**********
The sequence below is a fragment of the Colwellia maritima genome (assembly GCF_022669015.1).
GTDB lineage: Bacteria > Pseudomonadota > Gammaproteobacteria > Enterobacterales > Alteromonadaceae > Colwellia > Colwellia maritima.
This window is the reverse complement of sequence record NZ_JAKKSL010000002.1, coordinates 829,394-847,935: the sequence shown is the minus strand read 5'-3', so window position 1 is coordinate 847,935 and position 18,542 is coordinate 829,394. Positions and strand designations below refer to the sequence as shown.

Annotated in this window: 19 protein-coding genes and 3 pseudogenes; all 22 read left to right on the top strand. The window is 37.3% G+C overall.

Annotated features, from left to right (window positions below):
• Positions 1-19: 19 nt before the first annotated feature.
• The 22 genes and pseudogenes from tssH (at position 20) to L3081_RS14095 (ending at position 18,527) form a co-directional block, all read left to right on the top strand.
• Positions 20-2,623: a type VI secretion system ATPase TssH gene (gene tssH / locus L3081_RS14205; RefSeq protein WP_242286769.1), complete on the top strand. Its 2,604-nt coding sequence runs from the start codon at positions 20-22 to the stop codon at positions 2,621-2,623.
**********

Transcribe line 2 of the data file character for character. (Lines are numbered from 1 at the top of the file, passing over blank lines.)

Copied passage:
GTDB lineage: Bacteria > Pseudomonadota > Gammaproteobacteria > Enterobacterales > Alteromonadaceae > Colwellia > Colwellia maritima.